Bracketology: February 7, 2018 Edition

Here is my latest updated Bracketology post, my first in two weeks. Most Big 12 teams have now played 11 games, and we have just 3.5 weeks left of conference action. It’s time to re-examine where Big 12 teams stand in the grand scheme of the Bracketology science.

A permanent reminder for this post — the NCAA has changed their “bucketing” of wins this season. It’s no longer top-25 or top-50; wins are now separated into quadrants to considering the impact of home vs. road games. You’ll still see the top-25 and top-50 designations on ESPN during games, and I’m not sure why. I’m guessing they like the ease of it, and don’t want to deal with the headache of explaining the new buckets to the viewers. I’ll explain it here then. Below is what I’ve written previously about these new changes.

One important development since my last Bracketology post is that the NCAA has revealed some of their new logic in selecting teams for this year’s tournament. No longer will we see the historical Top 25, Top 50, Top 100 wins. Now, the committee has placed more importance on road/neutral games and have created “quadrants” to properly place these games. Straight from the linked article above from the NCAA website, here is how the quadrants will be bucketed:
  Quadrant 1: Home 1-30; Neutral 1-50; Away 1-75
  Quadrant 2: Home 31-75; Neutral 51-100; Away 76-135
  Quadrant 3: Home 76-160; Neutral 101-200; Away 136-240
  Quadrant 4: Home 161-plus; Neutral 201-plus; Away 241-plus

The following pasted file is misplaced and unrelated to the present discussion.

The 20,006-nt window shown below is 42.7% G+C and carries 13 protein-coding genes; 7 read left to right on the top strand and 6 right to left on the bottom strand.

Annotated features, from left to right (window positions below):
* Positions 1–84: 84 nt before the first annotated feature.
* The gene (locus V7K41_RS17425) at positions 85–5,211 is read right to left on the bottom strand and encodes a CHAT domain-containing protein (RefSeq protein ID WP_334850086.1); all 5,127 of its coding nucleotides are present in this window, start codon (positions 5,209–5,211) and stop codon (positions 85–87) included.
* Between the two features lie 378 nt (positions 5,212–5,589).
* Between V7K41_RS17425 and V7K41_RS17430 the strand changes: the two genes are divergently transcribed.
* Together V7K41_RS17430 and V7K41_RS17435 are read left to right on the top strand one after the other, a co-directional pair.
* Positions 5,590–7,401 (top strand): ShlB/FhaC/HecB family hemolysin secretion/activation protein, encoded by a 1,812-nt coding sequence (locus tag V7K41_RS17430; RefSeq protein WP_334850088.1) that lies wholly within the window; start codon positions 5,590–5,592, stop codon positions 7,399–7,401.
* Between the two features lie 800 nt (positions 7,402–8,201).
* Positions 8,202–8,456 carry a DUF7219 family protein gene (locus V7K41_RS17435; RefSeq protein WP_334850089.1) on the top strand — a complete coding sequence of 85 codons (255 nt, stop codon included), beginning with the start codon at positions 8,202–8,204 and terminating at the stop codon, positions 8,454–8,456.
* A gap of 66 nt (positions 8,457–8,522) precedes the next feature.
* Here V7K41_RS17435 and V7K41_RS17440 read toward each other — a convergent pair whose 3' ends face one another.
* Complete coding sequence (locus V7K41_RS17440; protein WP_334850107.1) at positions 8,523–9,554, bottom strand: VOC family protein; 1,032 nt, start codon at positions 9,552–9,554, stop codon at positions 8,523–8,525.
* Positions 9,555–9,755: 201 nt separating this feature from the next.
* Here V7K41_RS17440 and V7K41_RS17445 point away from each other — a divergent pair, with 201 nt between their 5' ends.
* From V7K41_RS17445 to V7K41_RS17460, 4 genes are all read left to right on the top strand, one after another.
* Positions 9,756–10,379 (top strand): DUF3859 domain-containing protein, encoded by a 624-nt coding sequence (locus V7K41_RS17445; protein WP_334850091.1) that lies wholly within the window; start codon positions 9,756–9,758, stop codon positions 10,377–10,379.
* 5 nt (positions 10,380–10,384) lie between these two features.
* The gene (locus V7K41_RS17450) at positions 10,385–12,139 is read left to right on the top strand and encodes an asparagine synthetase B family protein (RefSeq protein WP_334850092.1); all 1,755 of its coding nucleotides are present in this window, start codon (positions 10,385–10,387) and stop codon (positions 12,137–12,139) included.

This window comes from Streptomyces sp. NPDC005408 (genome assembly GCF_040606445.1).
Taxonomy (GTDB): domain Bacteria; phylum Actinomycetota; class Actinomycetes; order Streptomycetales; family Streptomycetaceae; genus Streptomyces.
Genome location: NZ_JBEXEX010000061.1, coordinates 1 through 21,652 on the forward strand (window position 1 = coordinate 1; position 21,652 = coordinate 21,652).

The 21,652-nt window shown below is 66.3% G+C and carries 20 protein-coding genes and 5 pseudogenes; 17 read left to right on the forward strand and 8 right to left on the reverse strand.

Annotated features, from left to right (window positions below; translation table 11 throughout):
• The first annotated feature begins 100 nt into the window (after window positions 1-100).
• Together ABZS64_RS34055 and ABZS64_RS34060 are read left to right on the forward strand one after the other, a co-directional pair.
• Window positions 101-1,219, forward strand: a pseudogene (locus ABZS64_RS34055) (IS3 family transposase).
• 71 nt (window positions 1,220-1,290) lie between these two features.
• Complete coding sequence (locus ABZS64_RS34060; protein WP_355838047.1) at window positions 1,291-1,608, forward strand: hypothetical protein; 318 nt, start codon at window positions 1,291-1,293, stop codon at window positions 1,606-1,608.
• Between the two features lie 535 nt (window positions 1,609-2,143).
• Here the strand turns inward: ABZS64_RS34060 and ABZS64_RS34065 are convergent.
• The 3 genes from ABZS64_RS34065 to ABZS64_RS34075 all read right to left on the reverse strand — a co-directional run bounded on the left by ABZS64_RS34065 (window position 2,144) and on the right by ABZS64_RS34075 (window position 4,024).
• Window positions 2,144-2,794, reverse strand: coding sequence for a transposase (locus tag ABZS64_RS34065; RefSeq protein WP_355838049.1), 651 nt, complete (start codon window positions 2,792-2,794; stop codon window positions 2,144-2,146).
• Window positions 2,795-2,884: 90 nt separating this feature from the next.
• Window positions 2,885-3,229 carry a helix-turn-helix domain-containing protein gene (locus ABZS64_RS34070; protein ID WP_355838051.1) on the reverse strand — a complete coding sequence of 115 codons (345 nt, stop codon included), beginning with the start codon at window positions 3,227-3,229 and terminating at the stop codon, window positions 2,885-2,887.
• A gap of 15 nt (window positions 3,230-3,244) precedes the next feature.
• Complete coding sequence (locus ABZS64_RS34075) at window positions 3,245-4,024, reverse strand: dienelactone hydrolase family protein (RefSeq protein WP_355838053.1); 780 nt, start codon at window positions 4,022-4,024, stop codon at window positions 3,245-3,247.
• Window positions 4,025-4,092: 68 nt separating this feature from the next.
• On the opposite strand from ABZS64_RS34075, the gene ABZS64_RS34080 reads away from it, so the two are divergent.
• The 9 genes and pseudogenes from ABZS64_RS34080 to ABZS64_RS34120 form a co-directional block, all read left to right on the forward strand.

So now instead of talking about top-50 wins, you’ll hear and read about Quadrant 1 wins when you read Bracketology posts. If a site is still talking about top-50 wins in regards to a team’s NCAA Tournament chances without mentioning if that win came at home, on the road, or at a neutral site, quit reading that site. It is uninformed. There are two tools I like to use to see how a team’s wins will look at the end of the season: RPIForecast and barttorvik.com. Both sites show a current projection of where a team’s RPI is expected to be at the end of the season, but you can also tinker with results to see what it would mean for their RPI. At barttorvik.com, there is an RPI Forecast page and a TeamCast page. The latter allows you to input results into future games for a specific team to see the RPI and NCAA Tournament likelihood effects on that team — it’s a great tool. Use these tools if you’re curious about your favorite school’s Selection Sunday chances.

Once again, I’ve built an actual bracket for this edition, and I’ve seeded the teams 1-68. Also included below is group of teams I have just outside of the field currently. I’ll break down what this all means for each Big 12 team below.


Bracket:

Capture - feb7 bracketology

Seed List:

•  1 — Villanova, Virginia, Purdue, Xavier
•  2 — Duke, Kansas, Auburn, Cincinnati
•  3 — Texas Tech, Michigan State, Tennessee, Clemson
•  4 — West Virginia, Arizona, North Carolina, Oklahoma
•  5 — Rhode Island, Wichita State, Ohio State, Seton Hall
•  6 — Gonzaga, Creighton, Miami (FL), St. Mary’s
•  7 — Nevada, TCU, Butler, Florida State
•  8 — Kentucky, Florida, Texas A&M, Texas
•  9 — Michigan, Missouri, Houston, Arizona State
•  10 — Middle Tennessee, Providence, Washington, USC
•  11 — Boise State, Syracuse, Arkansas, Alabama, NC State
•  12 —
Louisville, UCLA, Loyola Chicago, New Mexico State, Buffalo
•  13 —
South Dakota State, Vermont, East Tennessee State, Louisiana Lafayette
•  14 — 
Murray State, College of Charleston, Northern Kentucky, Montana
•  15 —
Bucknell, UC Santa Barbara, Florida Gulf Coast, Stephen F. Austin
•  16 — 
Iona, Penn, UNC Asheville, Wagner, North Carolina A&T, Texas Southern

•  Last 4 Byes: USC, Boise State, Syracuse, Arkansas
•  Last 4 IN:
Alabama, NC State, Louisville, UCLA
•  First 4 OUT:
Kansas State, Baylor, Virginia Tech, St. Bonaventure
•  Next 4 OUT:
Marquette, Maryland, Mississippi State, SMU


Bids by Conference:

•  ACC: 9
•  SEC: 8
•  Big 12: 6
•  Big East: 6
•  Pac-12: 5
•  Big Ten: 4
•  American: 3
•  West Coast: 2
•  Mountain West: 2


Outlook for Big 12 Teams:

Kansas Jayhawks:

Current Projection: 2-seed
Previous Edition: 2-seed